Hypoglycemia Associated With Antibodies To The Insulin Receptor

Hypoglycemia Associated With Antibodies To The Insulin Receptor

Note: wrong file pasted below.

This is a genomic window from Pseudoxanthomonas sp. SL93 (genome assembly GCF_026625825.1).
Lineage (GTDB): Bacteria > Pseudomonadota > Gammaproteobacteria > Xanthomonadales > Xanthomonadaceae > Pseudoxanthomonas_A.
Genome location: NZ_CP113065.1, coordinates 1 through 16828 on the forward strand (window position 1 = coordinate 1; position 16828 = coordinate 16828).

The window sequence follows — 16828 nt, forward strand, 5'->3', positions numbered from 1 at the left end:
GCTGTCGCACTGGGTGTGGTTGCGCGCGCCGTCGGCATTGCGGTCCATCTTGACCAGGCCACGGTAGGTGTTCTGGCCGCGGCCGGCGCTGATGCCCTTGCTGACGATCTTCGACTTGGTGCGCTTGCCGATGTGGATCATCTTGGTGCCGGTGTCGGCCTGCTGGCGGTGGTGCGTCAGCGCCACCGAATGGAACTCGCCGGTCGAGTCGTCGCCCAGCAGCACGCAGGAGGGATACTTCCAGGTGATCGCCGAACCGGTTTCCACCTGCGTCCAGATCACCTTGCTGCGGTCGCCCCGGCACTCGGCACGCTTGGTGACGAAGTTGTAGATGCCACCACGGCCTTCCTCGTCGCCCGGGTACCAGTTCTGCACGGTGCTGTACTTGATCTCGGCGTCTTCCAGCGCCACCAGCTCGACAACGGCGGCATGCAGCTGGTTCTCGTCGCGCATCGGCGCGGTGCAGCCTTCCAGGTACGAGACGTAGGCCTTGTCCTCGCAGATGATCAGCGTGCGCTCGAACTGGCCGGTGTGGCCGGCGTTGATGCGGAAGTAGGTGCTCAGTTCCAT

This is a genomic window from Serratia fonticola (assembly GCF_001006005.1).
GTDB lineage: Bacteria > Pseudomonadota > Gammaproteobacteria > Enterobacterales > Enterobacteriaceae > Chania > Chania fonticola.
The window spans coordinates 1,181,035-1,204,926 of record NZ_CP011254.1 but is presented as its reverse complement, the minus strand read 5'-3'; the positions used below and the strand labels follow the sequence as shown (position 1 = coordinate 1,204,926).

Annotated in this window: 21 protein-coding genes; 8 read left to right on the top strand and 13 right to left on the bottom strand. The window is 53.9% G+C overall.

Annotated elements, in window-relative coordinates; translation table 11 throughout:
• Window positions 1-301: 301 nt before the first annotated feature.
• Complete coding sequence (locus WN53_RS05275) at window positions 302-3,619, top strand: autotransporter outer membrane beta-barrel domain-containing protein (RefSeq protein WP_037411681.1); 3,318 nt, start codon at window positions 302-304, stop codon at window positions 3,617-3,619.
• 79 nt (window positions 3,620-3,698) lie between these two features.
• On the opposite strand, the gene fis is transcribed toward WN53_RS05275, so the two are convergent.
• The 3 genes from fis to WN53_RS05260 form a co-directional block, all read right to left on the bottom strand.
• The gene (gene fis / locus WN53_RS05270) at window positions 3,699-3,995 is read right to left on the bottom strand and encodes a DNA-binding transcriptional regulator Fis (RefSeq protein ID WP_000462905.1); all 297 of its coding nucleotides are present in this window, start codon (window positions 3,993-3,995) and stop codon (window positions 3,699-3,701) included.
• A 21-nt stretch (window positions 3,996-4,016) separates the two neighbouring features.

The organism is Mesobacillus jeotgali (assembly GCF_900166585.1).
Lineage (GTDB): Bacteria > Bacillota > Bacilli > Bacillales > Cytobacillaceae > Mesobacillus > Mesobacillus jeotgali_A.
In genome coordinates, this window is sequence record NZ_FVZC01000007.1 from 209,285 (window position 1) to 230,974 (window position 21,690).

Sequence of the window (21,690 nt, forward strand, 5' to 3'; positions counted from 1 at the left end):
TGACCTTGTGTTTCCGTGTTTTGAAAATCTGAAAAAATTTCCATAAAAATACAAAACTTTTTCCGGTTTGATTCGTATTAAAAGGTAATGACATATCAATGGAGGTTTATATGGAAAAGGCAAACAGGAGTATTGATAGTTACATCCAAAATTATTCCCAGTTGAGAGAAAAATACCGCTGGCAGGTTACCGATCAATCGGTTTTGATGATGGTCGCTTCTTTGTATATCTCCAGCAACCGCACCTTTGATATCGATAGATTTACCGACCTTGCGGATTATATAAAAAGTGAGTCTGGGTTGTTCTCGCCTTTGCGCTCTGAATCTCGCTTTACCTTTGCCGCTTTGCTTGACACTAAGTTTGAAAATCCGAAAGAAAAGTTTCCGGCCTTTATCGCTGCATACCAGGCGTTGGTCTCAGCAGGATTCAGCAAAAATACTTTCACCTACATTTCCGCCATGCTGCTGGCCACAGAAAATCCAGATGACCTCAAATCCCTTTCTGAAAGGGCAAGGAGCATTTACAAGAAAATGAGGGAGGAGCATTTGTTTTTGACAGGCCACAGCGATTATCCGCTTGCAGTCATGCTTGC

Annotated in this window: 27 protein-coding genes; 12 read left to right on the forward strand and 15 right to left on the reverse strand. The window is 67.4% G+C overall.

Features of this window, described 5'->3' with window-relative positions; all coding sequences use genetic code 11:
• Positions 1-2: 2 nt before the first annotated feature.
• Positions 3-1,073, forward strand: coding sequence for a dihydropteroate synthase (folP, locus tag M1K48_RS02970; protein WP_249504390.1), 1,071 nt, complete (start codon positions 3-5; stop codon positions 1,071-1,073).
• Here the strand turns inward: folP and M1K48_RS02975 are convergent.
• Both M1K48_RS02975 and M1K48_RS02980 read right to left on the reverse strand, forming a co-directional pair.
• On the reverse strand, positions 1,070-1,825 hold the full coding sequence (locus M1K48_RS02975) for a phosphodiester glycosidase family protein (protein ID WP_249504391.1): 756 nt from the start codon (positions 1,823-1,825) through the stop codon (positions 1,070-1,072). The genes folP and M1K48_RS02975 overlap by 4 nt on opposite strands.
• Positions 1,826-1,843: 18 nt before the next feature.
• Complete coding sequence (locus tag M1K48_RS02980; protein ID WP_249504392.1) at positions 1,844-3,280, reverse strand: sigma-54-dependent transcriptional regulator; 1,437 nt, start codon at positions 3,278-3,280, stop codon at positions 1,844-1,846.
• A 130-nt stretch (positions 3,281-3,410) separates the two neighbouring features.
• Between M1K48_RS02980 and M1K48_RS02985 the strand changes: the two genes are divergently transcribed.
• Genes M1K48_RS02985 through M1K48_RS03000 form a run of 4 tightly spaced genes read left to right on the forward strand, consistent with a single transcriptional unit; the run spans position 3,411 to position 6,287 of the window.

Abstract Antibodies to the insulin receptor are insulinomimetic in vitro, although they generally induce insulin resistance in vivo. We report the novel case of a patient who presented with fasting hypoglycemia as the sole manifestation of autoantibodies to the insulin receptor. Prednisone therapy (120 mg per day) produced a rise in fasting glucose to more than 100 mg per deciliter (6 mmol per liter) within 48 hours, although there was no detectable change in the titer of antireceptor antibodies. After 10 weeks of therapy, the titer of antireceptor antibodies had fallen approximately 100-fold, and prednisone could be discontinued without recurrence of hypoglycemia. This case demonstrates that antireceptor antibodies must be considered in the differential diagnosis of hypoglycemia, especially in patients with other manifestations of autoimmunity. (N Engl J Med. 1982; 307:1422–6.) Presented in part at the 39th annual meeting of the American Federation for Clinical Research, May 8, 1982. We are indebted to Dr. Jesse Roth for valuable discussions and to Ms. Laurie Tuchman for assistance in preparing the manuscript. Note added in proof: Since submission of this manuscript, Rossetti et al. have described a similar patient with hypoglycemia resulting from autoantibodies to the insulin receptor.24 From the Diabetes Branch, National Institute of Arthritis, Diabetes, Digestive and Kidney Diseases, National Institutes of Health, Bethesda, and the Department of Medicine, University of Alabama, Birmingham. Address reprint requests to Dr. Taylor at Bldg. 10, Rm. 8S–243, National Institutes of Health, Bethesda, MD 20205. Continue reading >>